What a weird year for news. Comic actress Melissa McCarthy won an Emmy Award for her Saturday Night Live portrayal of White House Press Secretary Sean Spicer. It is hard to say which was more surreal, her version of “Spicey” or the actual twisted logic used by Spicer himself.
As selected by your views of our posts, here are the issues that gained the most attention this year…
Regular and Substantive Interaction / The OIG Audit of WGU
For the sixth year in a row, Russ Poulin’s 2012 post “Is Your Distance Education Course Actually a Correspondence Course?” cracks the top ten (at number 5). The most viewed post this year was Van Davis and Russ’s attempt at interpreting what is required for “regular and substantive interaction,” written last year. The popularity of those two posts has much to do with the U.S. Department of Education’s audit of Western Governors University, which seemed to cause more confusion on the issue. Van and I again tried to make sense of it all in our series of posts (Part 1, Part 2, Part 3) trying to interpret the finding. Departmental guidance on this issue has been lacking. While we await the final word on the WGU audit, remember our caution to “react, but don’t overreact.”
It’s odd that we are the source of the clearest explanation of the interaction requirement. But, as we said, it’s been a weird year.
Is it weird that we are providing clarifications for a federal agency?
House Releases First Version of Higher Education Act
The Higher Education Act controls the rules around federal funding and expectations of colleges, as well as the federal financial aid rules. The House of Representative’s first attempt at reauthorizing the Act includes language that would better define competency-based education, eliminate the federal (not state-based) state authorization requirements, changes distance education oversight by accreditors, and opens paths to federal aid to non-accredited providers. The fun has just begun as the Senate gets into the “Act” early next year.
It is weird that we actually like some of the edtech language. Meanwhile we are very concerned about the overall effects on higher education, student aid, and consumer protection.
In Defense of the LMS – The Top Guest Post of the Year
The award for the most popular guest blog this year goes to Sasha Thackaberry for “In Defense of the LMS.” This ended up being a bit of a controversial blog post, as we all received lots of exciting feedback. What are your thoughts on her stance regarding LMSs? Congratulations to Sasha, as it is definitely not weird that she developed a well-written, thought-provoking piece.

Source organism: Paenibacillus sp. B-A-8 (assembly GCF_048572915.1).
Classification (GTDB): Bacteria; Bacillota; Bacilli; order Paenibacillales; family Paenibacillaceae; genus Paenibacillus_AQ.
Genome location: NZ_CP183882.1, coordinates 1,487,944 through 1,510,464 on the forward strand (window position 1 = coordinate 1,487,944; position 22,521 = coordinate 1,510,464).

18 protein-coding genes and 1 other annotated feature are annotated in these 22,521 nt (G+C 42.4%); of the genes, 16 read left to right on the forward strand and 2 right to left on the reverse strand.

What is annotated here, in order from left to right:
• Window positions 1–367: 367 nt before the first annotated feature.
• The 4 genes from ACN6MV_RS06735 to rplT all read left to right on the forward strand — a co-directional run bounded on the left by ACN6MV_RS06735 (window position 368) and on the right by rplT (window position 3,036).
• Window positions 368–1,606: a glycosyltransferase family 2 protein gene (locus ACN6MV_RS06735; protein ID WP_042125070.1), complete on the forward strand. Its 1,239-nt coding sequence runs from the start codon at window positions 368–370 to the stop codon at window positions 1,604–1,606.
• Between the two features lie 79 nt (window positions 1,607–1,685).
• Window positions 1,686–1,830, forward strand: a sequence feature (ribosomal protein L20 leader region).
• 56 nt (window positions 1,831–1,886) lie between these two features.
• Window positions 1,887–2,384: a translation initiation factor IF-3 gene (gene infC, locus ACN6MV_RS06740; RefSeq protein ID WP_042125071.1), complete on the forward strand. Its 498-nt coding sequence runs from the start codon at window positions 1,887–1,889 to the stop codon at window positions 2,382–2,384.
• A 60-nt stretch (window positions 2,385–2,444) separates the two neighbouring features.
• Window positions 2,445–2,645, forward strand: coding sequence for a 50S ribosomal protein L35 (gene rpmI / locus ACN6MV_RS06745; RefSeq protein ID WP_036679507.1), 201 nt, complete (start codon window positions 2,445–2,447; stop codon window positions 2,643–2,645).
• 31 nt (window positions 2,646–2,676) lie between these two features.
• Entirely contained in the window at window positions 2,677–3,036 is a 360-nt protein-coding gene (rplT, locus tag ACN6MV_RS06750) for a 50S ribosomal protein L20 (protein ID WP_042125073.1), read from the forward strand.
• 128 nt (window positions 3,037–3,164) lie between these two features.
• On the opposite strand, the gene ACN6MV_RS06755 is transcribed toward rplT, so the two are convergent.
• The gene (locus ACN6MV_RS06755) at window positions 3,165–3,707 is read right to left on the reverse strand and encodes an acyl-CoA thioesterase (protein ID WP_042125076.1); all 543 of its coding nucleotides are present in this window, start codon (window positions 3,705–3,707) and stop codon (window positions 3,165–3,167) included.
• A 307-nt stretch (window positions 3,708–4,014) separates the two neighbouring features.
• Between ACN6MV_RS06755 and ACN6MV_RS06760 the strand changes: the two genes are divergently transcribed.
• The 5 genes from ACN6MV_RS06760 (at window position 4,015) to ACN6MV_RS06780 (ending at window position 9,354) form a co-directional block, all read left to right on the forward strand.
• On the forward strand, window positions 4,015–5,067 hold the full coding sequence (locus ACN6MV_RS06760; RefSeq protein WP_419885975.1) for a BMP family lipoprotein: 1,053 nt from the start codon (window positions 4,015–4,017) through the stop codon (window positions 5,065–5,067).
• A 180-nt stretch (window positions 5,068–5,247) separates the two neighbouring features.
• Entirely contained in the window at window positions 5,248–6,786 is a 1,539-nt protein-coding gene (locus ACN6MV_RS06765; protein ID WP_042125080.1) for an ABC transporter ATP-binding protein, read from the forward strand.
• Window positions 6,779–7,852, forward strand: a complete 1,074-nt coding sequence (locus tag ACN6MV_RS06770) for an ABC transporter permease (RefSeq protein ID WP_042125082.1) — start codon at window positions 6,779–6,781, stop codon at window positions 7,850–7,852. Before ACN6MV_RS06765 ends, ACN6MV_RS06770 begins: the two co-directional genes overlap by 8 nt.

Sasha will help us ring in the new year with our first webinar of 2018. Register now for WCET’s “Issues and Trends in EdTech in 2018” to hear Sasha and other visionaries discuss the edtech issues and trends on the horizon.
What struck some as weird, the Purdue Acquisition of Kaplan drew quite a lot of attention in 2017. Our blog post provided background, opinions, and further questions the day after the announcement. Russ also reviewed IPEDS enrollment data for each institution, and discussed questioned whether the sale would be approved and how the sale would impact other distance learning providers.
Be Careful Collecting Data from Europeans
Have you heard of the General Data Protection Regulation (GDPR)? If you haven’t, no worries, because Cheryl Dowd has got the information covered for you in her recent post on the topic. Our institutions must be compliant by May 25, 2018, so it’s easy to see why this post almost made it to the top!
Beginning an OLC/WCET Focus on Accessibility in Educational Technologies
Jackie Luft, Accessibility Specialist for Texas Tech Worldwide eLearning, provided incredibly useful advice for ensuring accessible design of online courses. She also reviewed the related laws and resources for helping instructors get started.
Watch for more information about accessibility from OLC and WCET in the new year.
Wishing You the Best
It has been a fun and noteworthy year for WCET and Frontiers and we look forward to supporting you in the coming year. Have great holidays and watch for Frontiers to return in 2018 with more news for you. Hey, maybe 2018 won’t be so weird?